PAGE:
In some sense, all truly great fantasy books are immigrant stories. The reader becomes an immigrant discovering a new world in all the everyday magic of food and language and culture. Sometimes the narrator herself is an immigrant too, and we get to sympathize with Alice as she discovers Wonderland, or the Pevensies as they emerge from the wardrobe. But, more often, authors give us a handy native guide to help us make our literary lives in their strange worlds.
If all great fantasies are immigrant stories, then it follows that all mediocre fantasies are mere explorer tales. In an explorer tale, the author takes us tromping through a world they barely know themselves, often built on the sad ruins of somebody’s actual culture. We’re handed some inaccurate maps, we catch a few glimpses of the exotic natives, and then we sail home with small pox in our wake.
Handed Alif the Unseen, I was afraid I was holding explorer-fantasy of the worst species. I thought I was about to read a classically Western fantasy book wrapped in the exoticized, mythologized Orient. We’ve got an ugly literary fascination with the Islamic Middle East, embodied in the hidden-yet-sexualized image of the veiled woman, and the name G. Willow Wilson did not immediately inspire me with confidence. But Wilson is not an explorer; she is an immigrant. Alif the Unseen is therefore loving and immersive, filled with all the magic and border-crossing that makes fantasy great.
Alif is a young computer hacker living in an unnamed Middle Eastern city, plagued by the kind of moral lethargy and selfishness that is perhaps universal to teenage boys. He spends his time pining for his beautiful, educated lover, and being annoyed by the religiously-convicted neighbor-girl. Then, after his lover rejects him, he engages in a little vindictive programming. He writes a program that can identify an individual user regardless of their usernames and passwords, based only on the tiny peculiarities of their keystrokes and language. Predictably, the oppressive surveillance state takes an active interest. Alif is driven out of his comfortable room and into the strange alleys and unseen places of the City. Dina the neighbor-girl—a truly show-stealing character—follows him. Very quickly, it becomes clear that their pursuers are more than average action-movie goons, and that Dina and Alif will need allies of similarly uncanny power. The rest of the plot romps through the hidden world of the jinns, the wonderful convergence of digital and spiritual forms of information, and an astoundingly prescient vision of the Arab Spring.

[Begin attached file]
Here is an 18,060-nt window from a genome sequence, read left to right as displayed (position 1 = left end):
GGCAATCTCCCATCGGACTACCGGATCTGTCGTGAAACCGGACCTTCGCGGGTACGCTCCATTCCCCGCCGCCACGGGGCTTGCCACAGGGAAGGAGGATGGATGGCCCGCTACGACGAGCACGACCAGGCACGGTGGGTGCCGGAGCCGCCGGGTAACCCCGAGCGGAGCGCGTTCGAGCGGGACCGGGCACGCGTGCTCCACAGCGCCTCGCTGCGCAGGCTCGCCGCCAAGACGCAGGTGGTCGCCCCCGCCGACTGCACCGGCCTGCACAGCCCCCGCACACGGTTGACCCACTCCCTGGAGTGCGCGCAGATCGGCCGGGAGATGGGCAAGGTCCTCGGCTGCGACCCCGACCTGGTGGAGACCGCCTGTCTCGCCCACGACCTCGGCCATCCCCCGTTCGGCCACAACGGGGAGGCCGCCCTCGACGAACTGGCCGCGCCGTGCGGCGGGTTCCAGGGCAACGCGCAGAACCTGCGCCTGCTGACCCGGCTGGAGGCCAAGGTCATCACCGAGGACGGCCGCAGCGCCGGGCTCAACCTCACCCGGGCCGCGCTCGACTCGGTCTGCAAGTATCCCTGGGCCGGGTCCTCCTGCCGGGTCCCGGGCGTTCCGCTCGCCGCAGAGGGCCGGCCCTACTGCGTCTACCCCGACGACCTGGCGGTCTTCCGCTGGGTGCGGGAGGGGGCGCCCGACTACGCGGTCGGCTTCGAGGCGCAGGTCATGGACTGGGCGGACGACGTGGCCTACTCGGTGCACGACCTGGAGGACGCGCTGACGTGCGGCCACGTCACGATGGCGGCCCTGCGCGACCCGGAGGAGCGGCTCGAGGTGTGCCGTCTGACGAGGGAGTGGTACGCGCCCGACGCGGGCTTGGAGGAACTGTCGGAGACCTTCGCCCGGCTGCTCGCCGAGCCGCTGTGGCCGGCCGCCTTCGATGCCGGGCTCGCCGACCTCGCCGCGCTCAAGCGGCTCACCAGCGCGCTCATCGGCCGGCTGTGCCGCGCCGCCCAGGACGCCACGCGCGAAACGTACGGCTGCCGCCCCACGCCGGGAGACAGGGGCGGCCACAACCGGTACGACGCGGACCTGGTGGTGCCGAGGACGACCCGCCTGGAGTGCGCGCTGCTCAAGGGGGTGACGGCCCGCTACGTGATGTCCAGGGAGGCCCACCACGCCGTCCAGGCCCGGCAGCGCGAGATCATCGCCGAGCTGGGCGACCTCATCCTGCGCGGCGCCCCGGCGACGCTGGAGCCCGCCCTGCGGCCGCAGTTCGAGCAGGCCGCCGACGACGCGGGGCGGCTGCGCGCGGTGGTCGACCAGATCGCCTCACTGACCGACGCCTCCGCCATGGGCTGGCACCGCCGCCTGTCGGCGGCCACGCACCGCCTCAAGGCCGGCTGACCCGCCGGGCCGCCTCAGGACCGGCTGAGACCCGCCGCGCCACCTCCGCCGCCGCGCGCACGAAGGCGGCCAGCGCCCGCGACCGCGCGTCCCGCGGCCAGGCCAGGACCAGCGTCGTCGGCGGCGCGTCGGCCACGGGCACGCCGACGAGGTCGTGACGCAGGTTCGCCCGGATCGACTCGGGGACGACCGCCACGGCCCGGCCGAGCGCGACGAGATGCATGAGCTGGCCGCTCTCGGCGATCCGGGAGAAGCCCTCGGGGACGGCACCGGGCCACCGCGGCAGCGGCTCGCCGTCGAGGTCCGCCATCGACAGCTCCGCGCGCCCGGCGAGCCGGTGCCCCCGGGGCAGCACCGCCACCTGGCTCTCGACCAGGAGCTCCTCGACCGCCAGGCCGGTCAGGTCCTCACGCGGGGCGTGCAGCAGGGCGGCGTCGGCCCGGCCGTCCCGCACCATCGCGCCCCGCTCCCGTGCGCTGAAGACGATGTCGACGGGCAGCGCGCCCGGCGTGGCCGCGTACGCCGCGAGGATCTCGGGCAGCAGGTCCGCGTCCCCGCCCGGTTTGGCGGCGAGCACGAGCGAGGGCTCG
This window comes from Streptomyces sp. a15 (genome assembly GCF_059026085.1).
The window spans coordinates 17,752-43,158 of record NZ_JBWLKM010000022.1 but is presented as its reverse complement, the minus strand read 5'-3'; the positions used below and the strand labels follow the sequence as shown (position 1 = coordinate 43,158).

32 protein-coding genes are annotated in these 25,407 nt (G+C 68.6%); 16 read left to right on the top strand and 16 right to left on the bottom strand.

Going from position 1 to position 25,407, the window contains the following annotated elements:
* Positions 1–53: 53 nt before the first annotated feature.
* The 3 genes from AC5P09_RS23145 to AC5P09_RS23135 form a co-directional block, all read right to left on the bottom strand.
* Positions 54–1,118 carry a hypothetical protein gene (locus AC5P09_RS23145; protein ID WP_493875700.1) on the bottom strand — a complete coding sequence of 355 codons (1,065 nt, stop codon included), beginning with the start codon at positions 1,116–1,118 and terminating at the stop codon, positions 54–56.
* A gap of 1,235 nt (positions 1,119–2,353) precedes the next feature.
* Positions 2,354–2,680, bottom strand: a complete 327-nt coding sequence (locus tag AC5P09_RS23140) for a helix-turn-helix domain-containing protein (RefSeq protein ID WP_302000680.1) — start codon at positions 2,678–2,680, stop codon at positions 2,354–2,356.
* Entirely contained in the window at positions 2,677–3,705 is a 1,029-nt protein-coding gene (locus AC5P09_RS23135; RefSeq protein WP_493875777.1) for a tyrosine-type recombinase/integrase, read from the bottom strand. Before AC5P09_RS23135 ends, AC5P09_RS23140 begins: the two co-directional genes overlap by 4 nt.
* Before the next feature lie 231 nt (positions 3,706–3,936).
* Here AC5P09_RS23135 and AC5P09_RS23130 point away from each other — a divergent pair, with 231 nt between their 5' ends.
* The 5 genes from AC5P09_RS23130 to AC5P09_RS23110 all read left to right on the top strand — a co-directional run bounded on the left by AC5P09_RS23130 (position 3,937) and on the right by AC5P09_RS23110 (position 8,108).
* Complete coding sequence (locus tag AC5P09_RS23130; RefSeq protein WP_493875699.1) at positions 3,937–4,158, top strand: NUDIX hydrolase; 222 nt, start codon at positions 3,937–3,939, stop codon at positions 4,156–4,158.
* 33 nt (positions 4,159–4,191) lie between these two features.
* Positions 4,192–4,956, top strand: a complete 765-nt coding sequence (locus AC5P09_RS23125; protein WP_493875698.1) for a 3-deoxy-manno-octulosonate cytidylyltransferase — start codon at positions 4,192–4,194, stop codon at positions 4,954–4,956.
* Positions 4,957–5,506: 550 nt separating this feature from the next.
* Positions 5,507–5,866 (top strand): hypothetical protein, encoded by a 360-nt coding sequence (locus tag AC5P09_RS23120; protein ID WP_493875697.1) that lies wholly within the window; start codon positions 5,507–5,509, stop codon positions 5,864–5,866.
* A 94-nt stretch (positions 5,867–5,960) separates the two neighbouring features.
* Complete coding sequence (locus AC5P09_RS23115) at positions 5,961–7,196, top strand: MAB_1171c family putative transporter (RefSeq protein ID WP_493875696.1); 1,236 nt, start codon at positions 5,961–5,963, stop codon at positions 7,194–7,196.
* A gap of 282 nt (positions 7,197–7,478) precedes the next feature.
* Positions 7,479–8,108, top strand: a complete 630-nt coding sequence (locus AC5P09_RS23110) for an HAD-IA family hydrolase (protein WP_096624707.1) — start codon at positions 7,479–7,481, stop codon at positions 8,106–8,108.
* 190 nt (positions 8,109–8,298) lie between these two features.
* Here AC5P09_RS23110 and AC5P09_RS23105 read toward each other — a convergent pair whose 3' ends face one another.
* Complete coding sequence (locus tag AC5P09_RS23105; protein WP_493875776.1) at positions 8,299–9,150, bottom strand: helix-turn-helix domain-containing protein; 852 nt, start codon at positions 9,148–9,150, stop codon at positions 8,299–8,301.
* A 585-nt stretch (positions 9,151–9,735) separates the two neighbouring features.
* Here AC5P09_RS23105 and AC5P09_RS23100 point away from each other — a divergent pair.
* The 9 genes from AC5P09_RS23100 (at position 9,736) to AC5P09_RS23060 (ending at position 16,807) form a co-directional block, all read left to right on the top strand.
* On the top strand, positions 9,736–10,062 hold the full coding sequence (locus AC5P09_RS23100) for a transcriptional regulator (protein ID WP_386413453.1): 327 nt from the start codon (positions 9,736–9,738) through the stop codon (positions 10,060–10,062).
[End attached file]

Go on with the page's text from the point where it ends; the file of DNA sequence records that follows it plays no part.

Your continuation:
It’s a brilliant book, which absolutely deserved its recent World Fantasy Award. It’s lively and adventurous and pure fun, but it also has layers of genuine religious inquiry and political-cultural commentary. The cast of characters is wild and original, and I loved them all: from Vikram the Vampire to NewQuarter the upper-class hacker, to the American convert who tags along for the ride. It would be worth reading just for the American convert’s irritable refusal to believe in Vikram:
“I am Vikram the Vampire,” said Vikram.
“Then you’re very well preserved for a two-thousand-year-old Sanskrit legend.”
But, of course, Alif the Unseen is more than a few sarcastic exchanges. It’s also a story that makes all we readers into literary immigrants (rather than voyeuristic tourists) to the Middle East. Even Alif himself isn’t a native Arab, but a biracial Indian living in one of the City’s poorer districts. But petulant and occasionally misogynistic Alif isn’t our most helpful guide—instead, it’s the female characters that are the most revelatory of Islamic culture. Partly, this is because Western images of Muslim femininity are especially muddled. Traditional feminism has been plagued by colonialist assumptions about agency and oppression (“But…they wear veils!” we whine). Dina and the convert let us slip past the opacity of the veil and reveal the fundamental humanity of Muslim women. They are heroic, smart, funny, convicted, and active. They’re whole people, not Westernized visions of Islamic patriarchy.
That’s the real magic of Alif the Unseen—its ability to take readers across borders and into the unseen zones of another culture. As immigrant-readers, we are taken into the private dens of political hackivists and coders, beneath the veils of devout Muslim women, and into the unfamiliar territory of effrit, ghouls, and genies. Read it, and read yourself across borders.
- This review was originally published at Fantasy Literature.
- Jen Northington, “Secular and Mystical Sci-Fi: G. Willow Wilson’s Alif the Unseen,” Tor.com.
- Pauls Toutonghi, “App for the Ancients,” NY Times.